John William Abbot versus Director of Meteorology was to be heard in the Administrative Appeals Tribunal, Brisbane, yesterday, Friday 3rd February 2023 – a focus of this series of blog posts. While it was to be a public hearing, and I was to be the expert witness, before I could present my evidence, the case was taken back into mediation and the public asked to leave.
I am now a part of the mediation that was not resolved yesterday. I am now legally bound to not comment on this ongoing mediation. That is set down to resume on Tuesday.
I am very grateful to Gideon, Charles and Howard, for attending the public hearing yesterday – albeit so brief.
This saga has been ongoing for me in some form since 25th August 2015 when I first requested parallel data for Wilsons Promontory Lighthouse from the electronic weather station relying on platinum resistance probes since September 2000 and as a check from the original liquid-in-glass thermometers (including the mercury), which were installed back in 1872 and theoretically still recording temperatures. I specifically asked:
Could you please also provide me with the complete temperature record (maximum and minimum) as measured from each of these different thermometers for the period of their available record.
I am particularly keen to know if there is a single continuous monthly record for the mercury thermometer installed in 1872, to the present. [end]
This requested was made through the firstname.lastname@example.org portal, and I followed up with phone calls, but my application was never formally acknowledged. We do know it was discussed by Bureau staff as it is mentioned in correspondence that was made public following a partially successful FOI request by Mulholland (#FOI30-6142) concerning limits set on how cold temperatures can be recorded at Goulburn. The correspondence is available online here.
Because a change in measuring equipment can potentially create discontinuities in a temperature record, it is Australian Bureau of Meteorology policy to have new equipment recording side-by-side with old equipment for a period of at least 2 years. In this way, readings from the new equipment can be compared with readings from the old equipment, including to check they are comparable – that there are no discontinuities. This is the parallel data.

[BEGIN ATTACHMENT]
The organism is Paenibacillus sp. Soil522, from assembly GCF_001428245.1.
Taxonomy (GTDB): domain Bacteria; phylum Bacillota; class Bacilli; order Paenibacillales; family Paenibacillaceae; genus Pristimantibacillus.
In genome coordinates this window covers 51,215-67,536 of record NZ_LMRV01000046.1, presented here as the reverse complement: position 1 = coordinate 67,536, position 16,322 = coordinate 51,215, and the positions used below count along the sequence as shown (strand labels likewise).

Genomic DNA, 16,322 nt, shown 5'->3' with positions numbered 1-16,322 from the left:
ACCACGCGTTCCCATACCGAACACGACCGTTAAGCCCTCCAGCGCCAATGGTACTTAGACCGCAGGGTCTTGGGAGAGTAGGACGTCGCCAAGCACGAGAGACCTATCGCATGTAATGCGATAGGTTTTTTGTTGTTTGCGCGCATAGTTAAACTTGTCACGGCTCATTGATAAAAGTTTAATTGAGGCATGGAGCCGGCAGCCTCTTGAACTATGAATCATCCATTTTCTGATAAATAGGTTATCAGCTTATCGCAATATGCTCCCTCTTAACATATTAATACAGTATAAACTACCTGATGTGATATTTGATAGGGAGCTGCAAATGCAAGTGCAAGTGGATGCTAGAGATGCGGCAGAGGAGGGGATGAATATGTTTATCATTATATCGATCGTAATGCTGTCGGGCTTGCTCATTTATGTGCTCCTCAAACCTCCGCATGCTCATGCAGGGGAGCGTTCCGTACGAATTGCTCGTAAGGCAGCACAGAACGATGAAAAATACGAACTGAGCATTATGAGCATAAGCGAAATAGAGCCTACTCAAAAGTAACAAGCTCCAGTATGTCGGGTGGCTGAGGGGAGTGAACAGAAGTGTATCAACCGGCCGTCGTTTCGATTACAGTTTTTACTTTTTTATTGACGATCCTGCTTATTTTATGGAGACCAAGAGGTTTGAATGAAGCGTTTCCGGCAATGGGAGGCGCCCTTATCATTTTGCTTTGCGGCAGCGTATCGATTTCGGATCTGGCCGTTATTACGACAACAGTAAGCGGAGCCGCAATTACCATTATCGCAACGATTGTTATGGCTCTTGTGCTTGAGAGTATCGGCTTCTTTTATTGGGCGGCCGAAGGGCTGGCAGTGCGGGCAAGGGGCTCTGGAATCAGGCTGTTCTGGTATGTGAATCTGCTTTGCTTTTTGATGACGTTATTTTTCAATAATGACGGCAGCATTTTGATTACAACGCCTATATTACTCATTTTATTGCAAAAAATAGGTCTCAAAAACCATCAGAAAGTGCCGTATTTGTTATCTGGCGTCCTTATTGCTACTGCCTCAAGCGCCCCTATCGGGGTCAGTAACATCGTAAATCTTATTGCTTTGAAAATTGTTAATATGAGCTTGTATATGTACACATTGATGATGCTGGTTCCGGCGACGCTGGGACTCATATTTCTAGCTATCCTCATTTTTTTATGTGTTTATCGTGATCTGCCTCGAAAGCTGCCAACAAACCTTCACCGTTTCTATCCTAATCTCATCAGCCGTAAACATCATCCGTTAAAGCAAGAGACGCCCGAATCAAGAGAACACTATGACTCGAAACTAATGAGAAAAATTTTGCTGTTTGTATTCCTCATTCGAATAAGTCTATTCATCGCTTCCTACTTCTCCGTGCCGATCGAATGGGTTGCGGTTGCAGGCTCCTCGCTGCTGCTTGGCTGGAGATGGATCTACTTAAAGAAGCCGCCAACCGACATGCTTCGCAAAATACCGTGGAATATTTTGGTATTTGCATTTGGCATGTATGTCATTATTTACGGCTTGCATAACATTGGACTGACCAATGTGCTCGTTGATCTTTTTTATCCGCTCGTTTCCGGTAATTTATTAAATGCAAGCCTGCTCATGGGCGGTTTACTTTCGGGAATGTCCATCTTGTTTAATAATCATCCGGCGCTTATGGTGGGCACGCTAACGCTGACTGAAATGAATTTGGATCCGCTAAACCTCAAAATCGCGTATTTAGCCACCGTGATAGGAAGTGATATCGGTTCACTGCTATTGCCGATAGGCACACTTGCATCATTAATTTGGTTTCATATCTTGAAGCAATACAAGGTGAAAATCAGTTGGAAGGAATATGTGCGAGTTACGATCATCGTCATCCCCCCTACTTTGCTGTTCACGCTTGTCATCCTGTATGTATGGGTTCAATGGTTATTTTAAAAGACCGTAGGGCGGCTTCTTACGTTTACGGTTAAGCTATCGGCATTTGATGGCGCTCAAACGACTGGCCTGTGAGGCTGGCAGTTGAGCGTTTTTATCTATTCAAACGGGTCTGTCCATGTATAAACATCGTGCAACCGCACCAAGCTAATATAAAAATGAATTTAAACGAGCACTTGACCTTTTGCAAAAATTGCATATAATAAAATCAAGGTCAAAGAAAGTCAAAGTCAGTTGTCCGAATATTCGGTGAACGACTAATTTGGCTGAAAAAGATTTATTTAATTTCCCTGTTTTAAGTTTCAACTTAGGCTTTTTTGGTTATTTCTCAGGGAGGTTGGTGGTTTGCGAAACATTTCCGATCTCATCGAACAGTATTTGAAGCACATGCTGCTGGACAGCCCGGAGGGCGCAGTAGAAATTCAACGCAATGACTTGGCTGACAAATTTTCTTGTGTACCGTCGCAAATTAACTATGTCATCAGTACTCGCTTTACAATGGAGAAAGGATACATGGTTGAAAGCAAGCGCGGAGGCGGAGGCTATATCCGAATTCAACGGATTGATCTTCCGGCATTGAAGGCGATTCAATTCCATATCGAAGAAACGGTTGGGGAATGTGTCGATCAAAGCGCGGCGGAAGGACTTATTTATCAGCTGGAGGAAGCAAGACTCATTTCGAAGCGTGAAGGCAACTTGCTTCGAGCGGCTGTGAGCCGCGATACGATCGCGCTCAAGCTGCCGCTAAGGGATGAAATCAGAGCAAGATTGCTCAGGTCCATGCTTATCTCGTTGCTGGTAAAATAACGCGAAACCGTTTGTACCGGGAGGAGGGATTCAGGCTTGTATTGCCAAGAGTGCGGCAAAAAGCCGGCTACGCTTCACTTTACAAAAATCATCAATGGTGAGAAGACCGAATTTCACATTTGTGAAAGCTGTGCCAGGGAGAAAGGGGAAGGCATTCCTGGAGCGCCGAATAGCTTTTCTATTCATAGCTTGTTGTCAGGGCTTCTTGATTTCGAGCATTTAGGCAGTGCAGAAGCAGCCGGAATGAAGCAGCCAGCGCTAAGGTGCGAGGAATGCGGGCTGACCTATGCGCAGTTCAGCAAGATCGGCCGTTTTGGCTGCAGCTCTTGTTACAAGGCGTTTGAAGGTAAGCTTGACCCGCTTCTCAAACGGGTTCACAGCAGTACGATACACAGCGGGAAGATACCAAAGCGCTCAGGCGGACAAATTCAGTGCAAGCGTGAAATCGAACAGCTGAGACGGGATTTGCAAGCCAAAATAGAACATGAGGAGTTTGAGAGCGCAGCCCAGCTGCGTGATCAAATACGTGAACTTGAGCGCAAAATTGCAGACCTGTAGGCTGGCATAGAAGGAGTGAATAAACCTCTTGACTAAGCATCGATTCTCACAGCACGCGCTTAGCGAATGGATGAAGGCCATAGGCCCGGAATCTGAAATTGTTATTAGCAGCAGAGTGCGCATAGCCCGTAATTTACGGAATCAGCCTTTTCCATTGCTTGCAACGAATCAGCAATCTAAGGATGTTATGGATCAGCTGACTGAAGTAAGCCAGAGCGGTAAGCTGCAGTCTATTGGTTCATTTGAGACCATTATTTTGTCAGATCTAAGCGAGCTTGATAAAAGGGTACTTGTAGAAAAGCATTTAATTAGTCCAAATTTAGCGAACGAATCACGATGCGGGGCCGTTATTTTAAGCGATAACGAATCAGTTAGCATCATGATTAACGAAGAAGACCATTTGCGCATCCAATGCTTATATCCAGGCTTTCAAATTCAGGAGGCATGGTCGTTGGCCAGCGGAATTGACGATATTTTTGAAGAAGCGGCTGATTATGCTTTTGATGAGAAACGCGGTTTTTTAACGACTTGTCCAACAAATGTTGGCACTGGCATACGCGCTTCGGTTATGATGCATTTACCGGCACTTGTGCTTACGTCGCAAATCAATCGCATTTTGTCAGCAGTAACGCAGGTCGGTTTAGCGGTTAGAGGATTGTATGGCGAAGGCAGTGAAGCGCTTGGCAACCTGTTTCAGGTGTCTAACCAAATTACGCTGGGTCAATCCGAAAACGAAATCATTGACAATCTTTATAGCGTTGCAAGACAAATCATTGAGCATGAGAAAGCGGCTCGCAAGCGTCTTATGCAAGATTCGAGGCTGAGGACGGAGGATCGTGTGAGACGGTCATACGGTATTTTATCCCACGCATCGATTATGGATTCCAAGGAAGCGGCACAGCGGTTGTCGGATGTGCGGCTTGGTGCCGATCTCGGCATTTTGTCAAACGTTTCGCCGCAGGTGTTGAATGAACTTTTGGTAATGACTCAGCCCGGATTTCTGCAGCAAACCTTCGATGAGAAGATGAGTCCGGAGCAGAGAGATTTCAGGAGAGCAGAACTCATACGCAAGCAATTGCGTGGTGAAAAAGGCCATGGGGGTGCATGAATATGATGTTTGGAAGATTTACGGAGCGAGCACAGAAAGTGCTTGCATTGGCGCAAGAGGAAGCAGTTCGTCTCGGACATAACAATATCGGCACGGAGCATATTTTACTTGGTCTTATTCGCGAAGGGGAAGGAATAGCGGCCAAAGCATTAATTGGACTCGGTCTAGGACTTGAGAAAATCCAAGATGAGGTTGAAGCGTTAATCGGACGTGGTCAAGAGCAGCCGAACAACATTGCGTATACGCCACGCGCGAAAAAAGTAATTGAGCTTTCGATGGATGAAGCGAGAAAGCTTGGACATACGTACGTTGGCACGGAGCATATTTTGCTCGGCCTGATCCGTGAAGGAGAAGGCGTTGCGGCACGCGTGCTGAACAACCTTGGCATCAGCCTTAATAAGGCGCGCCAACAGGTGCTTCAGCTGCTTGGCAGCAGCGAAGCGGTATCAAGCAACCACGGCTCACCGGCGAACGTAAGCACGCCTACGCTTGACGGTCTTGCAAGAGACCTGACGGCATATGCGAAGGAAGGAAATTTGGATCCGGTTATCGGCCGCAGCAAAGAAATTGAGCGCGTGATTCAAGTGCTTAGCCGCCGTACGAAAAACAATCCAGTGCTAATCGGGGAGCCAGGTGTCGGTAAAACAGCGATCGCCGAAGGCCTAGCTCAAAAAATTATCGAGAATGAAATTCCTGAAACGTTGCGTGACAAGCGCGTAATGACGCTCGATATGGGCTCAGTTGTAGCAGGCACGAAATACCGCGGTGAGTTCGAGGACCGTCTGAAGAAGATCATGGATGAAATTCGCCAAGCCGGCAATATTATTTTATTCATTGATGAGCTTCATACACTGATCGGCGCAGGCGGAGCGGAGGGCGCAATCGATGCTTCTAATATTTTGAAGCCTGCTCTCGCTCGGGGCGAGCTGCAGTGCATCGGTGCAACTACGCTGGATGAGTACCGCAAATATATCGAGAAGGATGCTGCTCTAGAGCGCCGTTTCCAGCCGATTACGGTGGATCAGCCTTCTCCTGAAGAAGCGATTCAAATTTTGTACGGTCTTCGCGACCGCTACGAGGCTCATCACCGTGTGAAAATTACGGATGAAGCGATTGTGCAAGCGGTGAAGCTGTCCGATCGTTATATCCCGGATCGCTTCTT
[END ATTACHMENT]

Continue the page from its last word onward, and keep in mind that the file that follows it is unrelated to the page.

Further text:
It is reasonable to assume this data would be public, but it is guarded by the Bureau and kept secret. The Bureau also claim it is undigitized and only potentially available as hard copies of A8Forms and that the Bureau lacks the available resources for scanning to provide this on request. Access to this data for the Brisbane airport weather station was the objective of an FOI request by John Abbot and so began the current saga.
In 2017, I was successful in acquiring some parallel data for Mildura. After many late nights manually transcribing values from the scanned A8 Forms provided to me following the intervention of then Minister for Energy and Environment Josh Frydenberg I charted the data and did some analysis.
This analysis showed that the first probe, which became the official instrument at Mildura on 1 November 1996, was recording too cool relative to the mercury with some seasonal variability. On 3 May 2000, the Bureau changed the Stevenson screen to a smaller design, and while there is no record of a change in the type of probe, this almost certainly also occurred based on the very different recording pattern relative to the mercury, see Chart 1.
Initially the temperatures as recorded at Mildura, from 3 May 2000 from what I am assuming was a new second probe in the new shelter, were more consistent with the measurements from the mercury thermometer. But then I could see from the data that the temperatures from the probe started to cool relative to the mercury thermometer for the period to 27 June 2012. Cooling was at a rate of nearly 1°C per 100 years.
Then on 27 June 2012 the probe which had been recording the official temperature at Mildura for 12 years while drifting to record ever cooler, was changed. The limited available parallel data indicates that this third probe records too hot relative to the same mercury thermometer – often by 0.4 °C.
This is the extent of the available parallel data, and it suggests:
1. The change from a mercury thermometer to a probe makes a material difference to the reliability of the historical data.
2. This matters for understanding climate variability and change – the trend.
3. This information is in the public interest – given far reaching public policy decisions are being made on the basis of a 1.5C tipping point.
4. We know the data exists because I received the scanned A8 Forms for Mildura with recordings from both probes and the mercury back in 2017. We also know the data exists according to the Bureau’s own referencing of this data and discussion of this data.
On 12th December 2019, John Abbot made a request to access the parallel daily maximum and minimum temperature datasets for the Brisbane airport weather station; that is the measurements recorded using the mercury thermometer as a potential check on the measurements from the platinum resistance probe.
That data has never been provided and is the origin of the current saga to be resumed on Tuesday through private mediation.